A Congress not always known for bringing joy to Arkansas last week passed a bill likely to have a significant positive economic impact on the state.
The Senate by a vote of 91-7 and the House by a vote of 412-4 passed a water resources bill expected to create jobs and improve waterways in the state, according to a report in Friday’s edition. The Water Resources Development Act, following six months of negotiations to reconcile differing House and Senate bills, received the rarest of reactions: bipartisan, bicameral support.
The bill is good news for Arkansas in several ways.
The Arkansas Farm Bureau supports the improved potential for moving goods the bill offers.
"The ports, channels, locks, dams and other infrastructure that support our waterways transportation are vital to America’s ability to provide affordable agriculture products at home and abroad," Farm Bureau President Bob Stallman said.
The McClellan-Kerr Arkansas Navigation System travels across Arkansas, allowing goods from as far northwest as Tulsa to make their way to the Mississippi River, and from there to the Gulf of Mexico and the rest of the world. The freight transportation route relies on a series of locks and dams, serviced by the Army Corps of Engineers. Local and regional leaders are hoping to see the river dredged to a uniform depth of 12 feet to allow larger, heavier barges to make their way up and down river.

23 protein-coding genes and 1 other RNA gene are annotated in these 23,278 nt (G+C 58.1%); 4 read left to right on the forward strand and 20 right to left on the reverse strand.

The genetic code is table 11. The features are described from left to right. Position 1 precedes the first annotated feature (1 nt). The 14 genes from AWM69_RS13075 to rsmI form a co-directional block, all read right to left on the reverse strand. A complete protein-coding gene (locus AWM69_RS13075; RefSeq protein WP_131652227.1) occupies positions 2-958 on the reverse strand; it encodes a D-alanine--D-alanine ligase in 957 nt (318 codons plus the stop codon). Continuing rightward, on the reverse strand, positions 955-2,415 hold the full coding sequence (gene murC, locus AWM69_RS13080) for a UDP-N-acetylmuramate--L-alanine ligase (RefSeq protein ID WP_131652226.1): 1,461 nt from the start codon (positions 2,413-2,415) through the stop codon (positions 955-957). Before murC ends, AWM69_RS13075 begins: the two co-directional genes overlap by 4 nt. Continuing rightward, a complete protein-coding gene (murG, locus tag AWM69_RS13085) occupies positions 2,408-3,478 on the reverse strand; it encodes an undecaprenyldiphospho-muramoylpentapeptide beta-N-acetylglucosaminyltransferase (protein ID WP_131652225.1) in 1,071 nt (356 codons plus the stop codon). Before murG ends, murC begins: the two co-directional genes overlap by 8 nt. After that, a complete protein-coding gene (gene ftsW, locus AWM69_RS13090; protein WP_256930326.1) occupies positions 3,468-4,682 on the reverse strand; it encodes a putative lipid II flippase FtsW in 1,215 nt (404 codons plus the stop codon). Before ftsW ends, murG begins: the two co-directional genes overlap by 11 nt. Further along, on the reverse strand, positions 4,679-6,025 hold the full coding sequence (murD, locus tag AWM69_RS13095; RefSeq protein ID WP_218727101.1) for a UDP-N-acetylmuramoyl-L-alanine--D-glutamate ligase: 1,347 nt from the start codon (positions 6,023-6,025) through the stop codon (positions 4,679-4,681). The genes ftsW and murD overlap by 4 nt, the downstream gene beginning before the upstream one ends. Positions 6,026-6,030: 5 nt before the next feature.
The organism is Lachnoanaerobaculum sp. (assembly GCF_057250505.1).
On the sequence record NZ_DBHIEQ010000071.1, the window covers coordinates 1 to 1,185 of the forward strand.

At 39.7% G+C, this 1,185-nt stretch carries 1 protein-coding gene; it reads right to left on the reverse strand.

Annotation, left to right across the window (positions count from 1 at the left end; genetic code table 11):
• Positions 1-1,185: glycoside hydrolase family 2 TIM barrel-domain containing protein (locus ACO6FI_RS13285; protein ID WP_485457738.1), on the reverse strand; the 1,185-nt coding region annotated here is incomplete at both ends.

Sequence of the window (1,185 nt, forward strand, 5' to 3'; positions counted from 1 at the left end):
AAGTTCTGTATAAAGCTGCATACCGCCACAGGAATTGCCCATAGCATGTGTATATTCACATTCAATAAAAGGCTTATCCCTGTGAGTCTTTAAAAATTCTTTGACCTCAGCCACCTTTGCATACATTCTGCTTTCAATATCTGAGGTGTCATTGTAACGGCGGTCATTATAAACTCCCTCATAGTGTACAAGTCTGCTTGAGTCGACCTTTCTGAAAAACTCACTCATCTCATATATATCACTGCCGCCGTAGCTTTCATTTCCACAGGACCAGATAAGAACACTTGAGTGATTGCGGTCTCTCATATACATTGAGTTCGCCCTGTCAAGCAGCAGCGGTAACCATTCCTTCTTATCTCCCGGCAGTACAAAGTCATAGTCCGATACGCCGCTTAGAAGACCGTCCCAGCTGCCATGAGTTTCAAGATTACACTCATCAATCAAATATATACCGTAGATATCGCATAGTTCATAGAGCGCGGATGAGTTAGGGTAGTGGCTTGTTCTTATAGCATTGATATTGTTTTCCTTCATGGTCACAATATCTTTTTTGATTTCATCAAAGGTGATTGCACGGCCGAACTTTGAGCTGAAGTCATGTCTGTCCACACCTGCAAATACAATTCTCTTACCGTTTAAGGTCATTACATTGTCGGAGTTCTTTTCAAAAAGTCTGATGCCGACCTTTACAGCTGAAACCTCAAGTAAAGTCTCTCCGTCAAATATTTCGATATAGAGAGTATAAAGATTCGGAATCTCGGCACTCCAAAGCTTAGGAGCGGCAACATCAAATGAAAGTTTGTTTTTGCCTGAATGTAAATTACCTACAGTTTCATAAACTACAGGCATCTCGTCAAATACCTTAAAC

Local leaders also hope the Army Corps will find funding to build a slackwater harbor in western Arkansas to take advantage of the intermodal opportunities provided where major north-south and east-west trucking and rail routes converge near the Arkansas River. Funding for other Army Corps projects increases the chances of money becoming available for that project.
The new legislation establishes an advisory committee to make recommendations to the Army Corps to make the M-KARNS more efficient and reliable.
The bill attends to other agricultural concerns as well. It allows rural water projects, like the Grand Prairie and Bayou Meto agricultural irrigation projects, to qualify for long-term, low-interest loans. It also exempts on-farm oil storage facilities of 6,000 gallons or less from new EPA regulations.
To the north, the legislation grants Beaver Lake and the Arkansas Waterways Commission to seek detailed accounting of all federal expenses related to a water resource project.
The water resources bill also strengthens the abilities of smaller communities and local groups to take action to protect valuable assets as well. It takes the brakes off local and state authorities wishing to conduct studies and carry out projects using their own funds; it allows the Corps to enter into partnerships with groups like the Friends of Lake Ouachita to maintain recreational sites; and it gives small communities more flexibility to develop water management strategies.
On the whole, it’s good news for the Arkansas River, for jobs and for shipping, and that means good news for Arkansas.
— Times Record